I’m sure they would have scared me then. The brothers’ dad, George Lanphear, was a Beloit native who lettered in baseball, basketball and football at the University of Wisconsin–Madison. After coaching at Ripon College, he returned to Madison as freshman football coach for the Badgers. I wrote about George, decades later, in my book on the rise and fall of college boxing. George was the ring announcer for the bouts at the Field House that drew over 14,000 fans.

Now, about my friend Charlie.

When The Dangle closed, Phil began to captain a bar stool around the corner at the Fess on East Doty Street, now the Great Dane. It seemed everybody went to the Fess in those days. The Madison Magazine offices were upstairs.

The Fess was conducive to storytelling, and I kept hearing tales — not from Phil, but others at the bar — about the wildly adventurous life of a Madison guy who joined the Marines out of West High, and later circled the world on a sailboat until he was jailed in Singapore on a weapons charge. That was the talk surrounding Charlie Lanphear.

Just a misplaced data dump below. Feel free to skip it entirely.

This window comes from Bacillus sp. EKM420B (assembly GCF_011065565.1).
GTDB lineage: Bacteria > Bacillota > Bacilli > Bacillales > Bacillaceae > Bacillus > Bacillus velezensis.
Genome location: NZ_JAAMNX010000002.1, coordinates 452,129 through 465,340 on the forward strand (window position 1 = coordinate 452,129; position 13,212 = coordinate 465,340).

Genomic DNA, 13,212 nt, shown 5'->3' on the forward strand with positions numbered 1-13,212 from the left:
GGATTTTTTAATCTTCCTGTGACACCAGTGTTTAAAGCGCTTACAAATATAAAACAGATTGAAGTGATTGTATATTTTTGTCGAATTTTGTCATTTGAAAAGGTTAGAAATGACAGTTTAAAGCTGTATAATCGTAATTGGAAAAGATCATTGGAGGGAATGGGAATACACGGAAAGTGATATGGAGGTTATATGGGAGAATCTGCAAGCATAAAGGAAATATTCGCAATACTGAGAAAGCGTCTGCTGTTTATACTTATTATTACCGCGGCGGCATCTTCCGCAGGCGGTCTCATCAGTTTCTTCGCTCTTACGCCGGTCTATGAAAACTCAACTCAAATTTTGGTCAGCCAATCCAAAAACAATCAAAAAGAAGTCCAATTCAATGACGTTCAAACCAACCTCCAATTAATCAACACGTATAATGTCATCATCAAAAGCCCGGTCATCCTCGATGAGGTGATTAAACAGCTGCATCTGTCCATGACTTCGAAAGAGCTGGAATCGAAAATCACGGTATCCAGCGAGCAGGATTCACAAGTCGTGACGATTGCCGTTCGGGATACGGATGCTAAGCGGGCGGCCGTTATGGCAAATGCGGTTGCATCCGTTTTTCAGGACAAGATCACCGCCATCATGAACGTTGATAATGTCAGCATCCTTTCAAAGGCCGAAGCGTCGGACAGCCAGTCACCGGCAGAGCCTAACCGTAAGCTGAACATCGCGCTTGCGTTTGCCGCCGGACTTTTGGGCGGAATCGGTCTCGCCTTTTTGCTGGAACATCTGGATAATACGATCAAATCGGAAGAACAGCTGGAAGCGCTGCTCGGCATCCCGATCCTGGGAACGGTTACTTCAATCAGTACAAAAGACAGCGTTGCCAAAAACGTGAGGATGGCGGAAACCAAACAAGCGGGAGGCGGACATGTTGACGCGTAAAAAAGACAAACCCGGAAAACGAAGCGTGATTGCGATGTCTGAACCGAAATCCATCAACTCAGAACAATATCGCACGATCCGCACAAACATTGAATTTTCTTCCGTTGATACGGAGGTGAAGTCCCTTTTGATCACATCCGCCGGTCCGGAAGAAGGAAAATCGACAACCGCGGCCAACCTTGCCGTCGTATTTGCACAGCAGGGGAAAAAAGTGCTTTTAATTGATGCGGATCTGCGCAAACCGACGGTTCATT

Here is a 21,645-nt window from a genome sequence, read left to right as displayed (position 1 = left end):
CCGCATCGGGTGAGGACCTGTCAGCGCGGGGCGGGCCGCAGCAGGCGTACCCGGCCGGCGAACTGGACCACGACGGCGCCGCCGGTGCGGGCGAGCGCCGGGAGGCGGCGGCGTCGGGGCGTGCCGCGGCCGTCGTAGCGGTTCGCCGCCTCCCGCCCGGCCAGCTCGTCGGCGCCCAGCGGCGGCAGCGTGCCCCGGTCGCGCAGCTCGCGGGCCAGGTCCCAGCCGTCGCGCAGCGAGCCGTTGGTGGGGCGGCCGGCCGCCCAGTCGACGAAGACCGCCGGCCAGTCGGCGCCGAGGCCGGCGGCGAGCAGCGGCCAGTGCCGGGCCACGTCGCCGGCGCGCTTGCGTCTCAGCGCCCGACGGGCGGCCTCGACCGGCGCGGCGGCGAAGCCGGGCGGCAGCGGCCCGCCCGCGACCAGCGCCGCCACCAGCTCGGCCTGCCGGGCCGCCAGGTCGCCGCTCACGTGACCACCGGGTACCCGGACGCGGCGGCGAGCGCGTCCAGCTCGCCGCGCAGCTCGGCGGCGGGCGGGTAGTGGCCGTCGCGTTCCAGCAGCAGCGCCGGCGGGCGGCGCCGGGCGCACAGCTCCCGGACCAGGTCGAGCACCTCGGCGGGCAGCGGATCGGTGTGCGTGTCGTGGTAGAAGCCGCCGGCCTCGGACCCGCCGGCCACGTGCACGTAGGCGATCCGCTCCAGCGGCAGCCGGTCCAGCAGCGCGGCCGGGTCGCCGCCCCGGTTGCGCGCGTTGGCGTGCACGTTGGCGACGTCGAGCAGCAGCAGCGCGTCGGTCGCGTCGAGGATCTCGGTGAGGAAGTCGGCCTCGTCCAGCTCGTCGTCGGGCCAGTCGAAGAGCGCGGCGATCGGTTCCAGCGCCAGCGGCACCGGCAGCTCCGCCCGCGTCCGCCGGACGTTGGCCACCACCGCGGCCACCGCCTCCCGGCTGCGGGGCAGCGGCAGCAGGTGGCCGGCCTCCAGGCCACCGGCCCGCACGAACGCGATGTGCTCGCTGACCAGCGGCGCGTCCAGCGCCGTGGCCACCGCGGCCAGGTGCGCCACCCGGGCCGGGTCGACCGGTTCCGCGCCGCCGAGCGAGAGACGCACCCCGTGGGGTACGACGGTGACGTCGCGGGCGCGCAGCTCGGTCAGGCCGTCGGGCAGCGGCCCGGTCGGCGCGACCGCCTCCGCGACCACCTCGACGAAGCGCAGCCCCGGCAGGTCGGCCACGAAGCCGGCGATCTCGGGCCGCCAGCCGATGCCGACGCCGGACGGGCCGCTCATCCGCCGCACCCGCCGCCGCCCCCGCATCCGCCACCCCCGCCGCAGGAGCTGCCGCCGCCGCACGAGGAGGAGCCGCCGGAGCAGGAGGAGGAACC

Of course I knew I needed to talk to him.

The Madison Magazine editor, Jim Selk, a rogue willing to play a hunch, sent me on assignment to the mountains outside Aspen to write a profile of Charlie Lanphear. It was the magazine’s December 1988 cover story. We titled it “The Last Pirate.”

The truth of Charlie’s life was a little less colorful than the stories, but still colorful enough. There were people with money in Aspen who liked to travel and appreciated having someone around who could handle himself in any situation. Charlie showed me a newspaper clipping from The Strait Times, an English-language daily in Singapore. He’d had guns on the sailboat for protection. It was illegal to have guns in Singapore: He faced two years in prison or an $8,000 fine. Friends wired the money from the U.S.